Electrical resistance strain gauges may if desired be employed instead of piezolectric crystals. In like manner, they are attached to or embodied in a resilient part of the rotor. In yet another alternative arrangement, the crystals or gauges may constitute the said resilient parts.

What I claim as my invention and desire to secure by Letters Patent is:

1. Gyroscopic apparatus comprising rotor means including a rigid annulus, a rotor shaft, and a flexible mounting connecting the annulus to the rotor shaft, said annulus being concentric with the shaft and lying in a plane at right angles thereto when said mounting is undefiected, and signal generating means including a pair of elements having electrical characteristics which vary with the deformation thereof, said elements being supported exclusively by two oppositely directed, radially extending resilient portions of said flexible mounting so as to be subject to deformation thereof.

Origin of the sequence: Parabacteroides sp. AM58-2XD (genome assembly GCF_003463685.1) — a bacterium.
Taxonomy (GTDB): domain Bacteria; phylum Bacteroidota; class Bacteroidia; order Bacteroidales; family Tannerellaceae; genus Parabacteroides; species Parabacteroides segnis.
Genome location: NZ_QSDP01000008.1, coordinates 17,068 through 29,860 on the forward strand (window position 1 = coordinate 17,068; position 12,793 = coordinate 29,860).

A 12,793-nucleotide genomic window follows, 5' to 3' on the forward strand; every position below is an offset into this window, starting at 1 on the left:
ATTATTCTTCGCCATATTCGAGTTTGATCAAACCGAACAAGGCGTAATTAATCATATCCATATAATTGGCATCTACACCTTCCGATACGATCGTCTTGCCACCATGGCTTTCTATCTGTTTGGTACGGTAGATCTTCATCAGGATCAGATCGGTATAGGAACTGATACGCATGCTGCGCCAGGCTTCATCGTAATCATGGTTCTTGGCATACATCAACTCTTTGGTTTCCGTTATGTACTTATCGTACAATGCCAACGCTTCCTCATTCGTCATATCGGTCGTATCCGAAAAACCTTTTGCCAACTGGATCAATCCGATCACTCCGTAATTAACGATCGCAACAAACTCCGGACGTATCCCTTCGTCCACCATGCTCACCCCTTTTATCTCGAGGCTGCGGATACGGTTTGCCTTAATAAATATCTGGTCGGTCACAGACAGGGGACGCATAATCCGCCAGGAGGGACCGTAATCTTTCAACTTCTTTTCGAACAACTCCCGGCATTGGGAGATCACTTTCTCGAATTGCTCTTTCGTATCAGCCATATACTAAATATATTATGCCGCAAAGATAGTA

2. Apparatus according to claim 1, wherein said elements are piezoelectric crystals.

3. Apparatus accord-ing to claim 2, including an amplifier and means for applying the signals generated'by said crystals in opposition to said amplifier.

4. Apparatus according to claim 3, including a cage for said rotor, and wherein said signal applying means comprises a commutator carried on said rotor shaft and wipers mounted on said rotor cage for contacting said commutator.

5. Apparatus according to claim 1, wherein said elements comprise electrical resistance strain gauges, and wherein said apparatus further includes a bridge circuit and means connecting said resistance gauges in opposite arms of the bridge circuit.

6. Apparatus according to claim 1, wherein said resilient mounting comprises a disc of resilient material supported at its center. on said rotor shaft and connected to the inner periphery of said annulus.

7. Apparatus according to claim 6, including a motor and a casing therefor, and wherein said rotor is operatively connected to said motor, and said rotor cage is rigidly secured to said motor casing.

8. Apparatus according to claim 1, wherein said signal generating means comprises means for deriving from the variations in said electrical characteristic of each element an electrical signal representative of said variations, a signal utilization circuit, and means for applying said signals in opposition to the signal utilization circuit.